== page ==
Created By: Brandon Inabinet
The historic Conestee Mill was originally called the “Reedy River Manufacturing Company” and was founded in the early 1790s, about the time Richard Pearis was passing away, his land taken and self-exiled to the British Bahamas. The location of those early mills is hard to pinpoint, but would be in this vicinity.
The mill you see today is the second on this property, built in 1884; the first was McBee's Factory or the Reedy River Factory, built in the 1830s. Vardy McBee, the "Father of Greenville," purchased 295 acres here, about 7 miles south of the city, along the river. McBee and his mechanical supervisor, an engineer and millwright from Scotland, John Adams, built the first dam in 1840s.
During the Civil War, McBee sold the mill to J.W. Grady, D.O. Hawthron, and W. Perry who used the factory to make Confederate uniforms. The dam was rebuilt in 1892
The mill would ultimately be renamed “Conestee Mill” when a charter was issued to the Conestee Mills of Greenville County for $20,000 in August of 1909 (The State,August 26).
On February 29th, 1916, short after major health success, a fatal boiler accident at Conestee mill killed one man and left another with a serious injury, as reported by The State.
Mill owners were well-connected with politicians, who used their credibility to bolster the safety and sanitation of the mills. On October 5th, 1916, a major parade and political rally were held to celebrate "sanitation." Representative Asbury Francis Lever noted “Greenville is the only city that I know that needs no suggestion along the lines of sanitation.” (The State)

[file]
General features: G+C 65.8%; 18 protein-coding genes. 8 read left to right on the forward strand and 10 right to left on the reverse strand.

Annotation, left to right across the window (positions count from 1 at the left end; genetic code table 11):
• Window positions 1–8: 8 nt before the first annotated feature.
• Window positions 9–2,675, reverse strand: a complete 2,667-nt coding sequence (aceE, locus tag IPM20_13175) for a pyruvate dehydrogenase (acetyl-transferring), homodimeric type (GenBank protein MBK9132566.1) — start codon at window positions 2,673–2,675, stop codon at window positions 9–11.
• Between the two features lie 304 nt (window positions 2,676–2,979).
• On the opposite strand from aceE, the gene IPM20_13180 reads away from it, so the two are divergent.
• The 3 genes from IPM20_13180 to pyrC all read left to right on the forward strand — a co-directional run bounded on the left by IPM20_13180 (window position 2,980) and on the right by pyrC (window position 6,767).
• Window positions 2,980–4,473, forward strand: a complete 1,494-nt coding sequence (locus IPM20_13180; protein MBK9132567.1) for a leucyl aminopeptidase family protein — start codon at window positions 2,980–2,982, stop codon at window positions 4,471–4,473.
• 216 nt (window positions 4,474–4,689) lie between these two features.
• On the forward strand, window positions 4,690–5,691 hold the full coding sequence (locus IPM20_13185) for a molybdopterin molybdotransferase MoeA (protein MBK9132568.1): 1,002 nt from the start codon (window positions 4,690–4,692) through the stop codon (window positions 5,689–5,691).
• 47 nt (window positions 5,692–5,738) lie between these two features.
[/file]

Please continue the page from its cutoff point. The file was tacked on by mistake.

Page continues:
Unfortunately, that statement became ironic many times over. A 1925 against the City of Greenville made huge headlines, as the little Conestee committee dealt with all of the untreated sewage from Greenville accumulating in their town. By 1928, they had fought and won the city to build a "modern" sewage treatment plant (updated many times since).
By 1970 the mill went into foreclosure and sat unattended. The 125-year-old stone masonry dam has been rated in poor condition by the state Department of Health and Environmental Control and state funds are necessary in order to begin a redevelopment of the property (upstatebusinessjournal). The dam holds back thousands of tons of toxic sludge and heavy metals that the mill industry put into the river over that time period--it's the only EPA Superfund site on the SC Historical Register!
Bainbridge, Judith. "Conestee v. Greenville." Unpublished manuscript.
"Conestee Mill Historical Registration." National Parks Service.
"Conestee Mill - Greenville, South Carolina." South Carolina Picture Project.
"Redevelopment Plan Announced for Conestee Mill." Upstate Business Journal. March 21, 2017.
"Big Health Day for Greenville Mountain City Observes Conservation Holiday. Parade and Meeting Pageant." The State. October 6, 1919.
This point of interest is part of the tour: Milling Around Greenville, South Carolina